Midlands coronavirus deaths exceed London and hospital admissions by 47%, says Gove: “a particular concern” – The Sun


CORONAVIRUS ‘deaths in the Midlands hotspot have passed London – Michael Gove admits today that this is an “area of ​​special concern”.

Today’s daily briefing No10 revealed that hospital admissions had exploded 47% in the region in a single day.

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    Michael Gove said the Midlands are of particular concern4
Michael Gove said the Midlands are of particular concernCredit: PA: Press Association

His comments came as the death toll in Britain today reached 708 on the deadliest day, with the grim total now at 4,353.

Among them is a five-year-old child with underlying health conditions – the youngest victim of coronavirus to date in Europe.

Of the latest deaths in England, 212 were in the Midlands – almost double the 127 people who died in the Covid-19 hotspot in London.

Gove said work is now “speeding up” on “transforming the Birmingham National Exhibition Center into a 2,000-bed Nightingale hospital.”


He intervenes after a warning: hospitals in the West Midlands will reach full capacity next week.

Mayor Andy Street said the area appears to be the next hotspot after London – with plans to transform the temporary hospital into the UK’s largest medical center.

He added, “The wait, given the modeling of the spread of this disease, means that we will need the capacity of NEC Nightingale Hospital roughly when it needs to open. “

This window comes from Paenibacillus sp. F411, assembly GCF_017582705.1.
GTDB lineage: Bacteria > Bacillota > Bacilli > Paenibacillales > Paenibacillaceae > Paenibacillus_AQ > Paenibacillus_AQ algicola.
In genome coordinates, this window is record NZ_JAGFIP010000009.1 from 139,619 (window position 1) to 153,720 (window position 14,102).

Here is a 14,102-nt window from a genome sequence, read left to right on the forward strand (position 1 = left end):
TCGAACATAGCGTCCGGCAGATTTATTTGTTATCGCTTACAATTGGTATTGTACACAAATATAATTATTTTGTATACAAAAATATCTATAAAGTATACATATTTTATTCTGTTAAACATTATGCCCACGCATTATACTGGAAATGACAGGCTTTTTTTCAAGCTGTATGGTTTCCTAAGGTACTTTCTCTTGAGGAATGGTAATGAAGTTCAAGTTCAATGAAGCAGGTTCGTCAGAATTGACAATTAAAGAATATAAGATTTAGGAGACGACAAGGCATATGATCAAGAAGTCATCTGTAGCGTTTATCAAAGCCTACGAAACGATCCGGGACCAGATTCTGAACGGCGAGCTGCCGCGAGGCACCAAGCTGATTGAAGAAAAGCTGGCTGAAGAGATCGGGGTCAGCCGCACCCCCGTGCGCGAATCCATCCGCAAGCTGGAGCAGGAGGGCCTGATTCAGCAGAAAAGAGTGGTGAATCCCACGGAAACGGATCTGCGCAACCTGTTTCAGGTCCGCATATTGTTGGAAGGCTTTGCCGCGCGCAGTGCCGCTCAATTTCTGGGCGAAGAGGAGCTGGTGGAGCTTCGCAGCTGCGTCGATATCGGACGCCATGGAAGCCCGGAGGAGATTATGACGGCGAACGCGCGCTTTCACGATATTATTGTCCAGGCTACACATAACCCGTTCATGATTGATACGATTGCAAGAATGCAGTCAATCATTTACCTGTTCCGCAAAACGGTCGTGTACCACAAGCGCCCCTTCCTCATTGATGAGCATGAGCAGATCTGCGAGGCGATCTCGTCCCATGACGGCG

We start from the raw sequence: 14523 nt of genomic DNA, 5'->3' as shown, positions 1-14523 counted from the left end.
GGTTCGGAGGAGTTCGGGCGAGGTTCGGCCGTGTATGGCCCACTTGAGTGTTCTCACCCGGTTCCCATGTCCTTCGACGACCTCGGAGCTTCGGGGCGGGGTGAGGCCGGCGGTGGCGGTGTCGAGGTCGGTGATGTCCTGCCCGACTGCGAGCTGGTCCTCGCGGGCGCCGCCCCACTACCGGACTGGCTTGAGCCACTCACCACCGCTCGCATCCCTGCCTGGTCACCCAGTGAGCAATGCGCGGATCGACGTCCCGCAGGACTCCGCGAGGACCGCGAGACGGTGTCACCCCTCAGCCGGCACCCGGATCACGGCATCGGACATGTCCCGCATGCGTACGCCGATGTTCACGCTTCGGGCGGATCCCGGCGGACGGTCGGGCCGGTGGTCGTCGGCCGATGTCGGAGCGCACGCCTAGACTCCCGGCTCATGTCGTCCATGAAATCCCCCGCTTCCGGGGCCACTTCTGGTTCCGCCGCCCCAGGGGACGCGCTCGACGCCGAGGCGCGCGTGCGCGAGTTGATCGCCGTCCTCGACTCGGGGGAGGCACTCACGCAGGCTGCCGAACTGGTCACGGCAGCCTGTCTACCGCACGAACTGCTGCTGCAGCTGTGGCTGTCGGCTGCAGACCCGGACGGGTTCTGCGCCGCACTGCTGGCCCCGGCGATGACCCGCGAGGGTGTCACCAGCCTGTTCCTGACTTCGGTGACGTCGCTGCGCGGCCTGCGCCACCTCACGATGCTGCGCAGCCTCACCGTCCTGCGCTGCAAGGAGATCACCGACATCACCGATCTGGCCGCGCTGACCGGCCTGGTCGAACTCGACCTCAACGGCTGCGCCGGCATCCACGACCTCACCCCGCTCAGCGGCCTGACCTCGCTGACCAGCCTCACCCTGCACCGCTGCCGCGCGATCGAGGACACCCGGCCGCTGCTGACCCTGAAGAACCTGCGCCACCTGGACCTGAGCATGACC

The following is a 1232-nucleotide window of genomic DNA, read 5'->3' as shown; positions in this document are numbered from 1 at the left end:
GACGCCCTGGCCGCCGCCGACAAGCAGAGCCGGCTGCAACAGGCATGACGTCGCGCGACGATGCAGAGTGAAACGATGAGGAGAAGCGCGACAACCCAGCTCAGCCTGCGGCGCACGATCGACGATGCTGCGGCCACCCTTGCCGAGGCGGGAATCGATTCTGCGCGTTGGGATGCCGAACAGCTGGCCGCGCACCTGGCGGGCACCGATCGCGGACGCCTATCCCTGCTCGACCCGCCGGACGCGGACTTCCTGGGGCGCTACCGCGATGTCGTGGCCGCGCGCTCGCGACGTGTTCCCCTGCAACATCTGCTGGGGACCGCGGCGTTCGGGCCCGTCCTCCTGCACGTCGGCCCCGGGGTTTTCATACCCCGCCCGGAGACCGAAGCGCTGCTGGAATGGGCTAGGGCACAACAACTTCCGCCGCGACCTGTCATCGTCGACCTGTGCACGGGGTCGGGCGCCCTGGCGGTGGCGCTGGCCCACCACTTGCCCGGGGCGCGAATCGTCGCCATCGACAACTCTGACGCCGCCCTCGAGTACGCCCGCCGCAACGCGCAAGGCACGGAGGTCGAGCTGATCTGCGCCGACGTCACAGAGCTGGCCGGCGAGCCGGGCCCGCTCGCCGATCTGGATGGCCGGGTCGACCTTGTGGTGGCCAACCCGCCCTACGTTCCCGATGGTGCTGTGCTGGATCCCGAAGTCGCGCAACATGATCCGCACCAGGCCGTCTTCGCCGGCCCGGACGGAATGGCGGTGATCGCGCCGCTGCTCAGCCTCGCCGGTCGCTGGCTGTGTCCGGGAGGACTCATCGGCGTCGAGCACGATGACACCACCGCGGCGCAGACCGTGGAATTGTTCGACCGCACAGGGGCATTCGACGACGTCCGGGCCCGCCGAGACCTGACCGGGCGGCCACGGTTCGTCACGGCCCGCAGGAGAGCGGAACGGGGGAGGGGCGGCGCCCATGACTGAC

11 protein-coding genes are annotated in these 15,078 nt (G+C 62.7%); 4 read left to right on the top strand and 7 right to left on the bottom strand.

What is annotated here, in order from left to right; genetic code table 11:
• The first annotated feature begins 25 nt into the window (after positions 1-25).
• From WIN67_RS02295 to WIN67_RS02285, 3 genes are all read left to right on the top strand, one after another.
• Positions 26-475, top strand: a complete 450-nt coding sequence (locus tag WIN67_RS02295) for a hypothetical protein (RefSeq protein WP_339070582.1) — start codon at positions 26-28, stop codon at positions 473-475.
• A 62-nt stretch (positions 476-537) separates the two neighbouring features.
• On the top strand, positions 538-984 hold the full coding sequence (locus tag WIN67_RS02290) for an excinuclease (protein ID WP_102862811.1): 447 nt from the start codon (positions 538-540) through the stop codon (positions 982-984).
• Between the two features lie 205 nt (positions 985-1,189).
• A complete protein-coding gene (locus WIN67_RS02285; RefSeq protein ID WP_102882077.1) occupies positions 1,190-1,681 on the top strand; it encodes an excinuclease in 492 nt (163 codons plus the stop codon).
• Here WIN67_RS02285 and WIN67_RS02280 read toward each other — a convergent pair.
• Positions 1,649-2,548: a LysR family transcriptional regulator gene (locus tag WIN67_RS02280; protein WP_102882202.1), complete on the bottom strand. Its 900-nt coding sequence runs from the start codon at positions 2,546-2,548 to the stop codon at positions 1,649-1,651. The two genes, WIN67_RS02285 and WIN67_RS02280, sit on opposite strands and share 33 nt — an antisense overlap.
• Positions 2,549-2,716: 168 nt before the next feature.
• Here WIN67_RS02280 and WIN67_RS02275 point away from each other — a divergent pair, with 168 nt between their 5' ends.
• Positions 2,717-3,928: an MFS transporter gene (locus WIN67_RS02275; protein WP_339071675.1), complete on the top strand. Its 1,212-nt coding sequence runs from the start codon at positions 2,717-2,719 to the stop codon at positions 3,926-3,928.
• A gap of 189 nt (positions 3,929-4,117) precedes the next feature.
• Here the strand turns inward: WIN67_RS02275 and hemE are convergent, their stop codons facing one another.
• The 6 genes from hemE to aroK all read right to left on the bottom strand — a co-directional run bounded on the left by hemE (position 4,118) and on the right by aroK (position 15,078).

A temporary morgue for up to 12,000 bodies is under construction at Birmingham Airport – next to the NEC.

The death toll in the Midlands is higher than in the seven NHS England regions except London.

The Sun had previously revealed how Wolverhampton became a ghost town after the positive cases exploded.

The government has identified the West Midlands as a hotspot for the disease – amid reports that the sudden hike in and around Wolverhampton could have been caused by a popular worshiper.

Health Secretary Matt Hancock said authorities were doing their best to find out why the hotspot had emerged.

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He said, “There is a hotspot, not as big as in London, but there is a hotspot in the Midlands.

“This is something that we are looking at very very closely to find out why, frankly. “

Birmingham is the second largest city in the UK with around 1.1 million people in the city. A total of about 3.8 million live in the metropolitan area.

The multicultural community is also one of the largest travel hubs thanks to East Midlands Airport and the Midlands Rail Hub.

Cases of coronavirus positive have increased from 38,168 to 41,903 today, the ministry of health said.

New figures from the Department of Health show that cases today have increased by 3,735 – less than yesterday’s increase of 4,450 – suggesting that the “curve” may flatten out.


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Those who were positive for Covid-19 had increased on average by around 17% per day, but this is the first time that there has been a drop in the infection rate today.

This comes as the British were warned not to flout government lockdown advice this weekend as temperatures rise to 20 ° C.

But some were still slapped and did not practice social distancing while working in the parks and cycling in large groups.

UK head nurse Ruth May begged people to stay home in memory of two nurses who died while caring for those with the deadly virus.

Aimee O’Rourke, 38, and Areema Nasreen, 36, unfortunately died after treating first-line coronavirus patients.

Two other medical assistants have also died in the past two days – with a total of nine doctors now killed by the virus.

    The Midlands obtains its own NHS Nightingale hospital


The Midlands obtains its own NHS Nightingale hospitalCredit: PA: Press Association
    Central Wolverhampton is a ghost town after becoming a coronavirus hotspot


Central Wolverhampton is a ghost town after becoming a coronavirus hotspotCredit: SWNS: South West News Service


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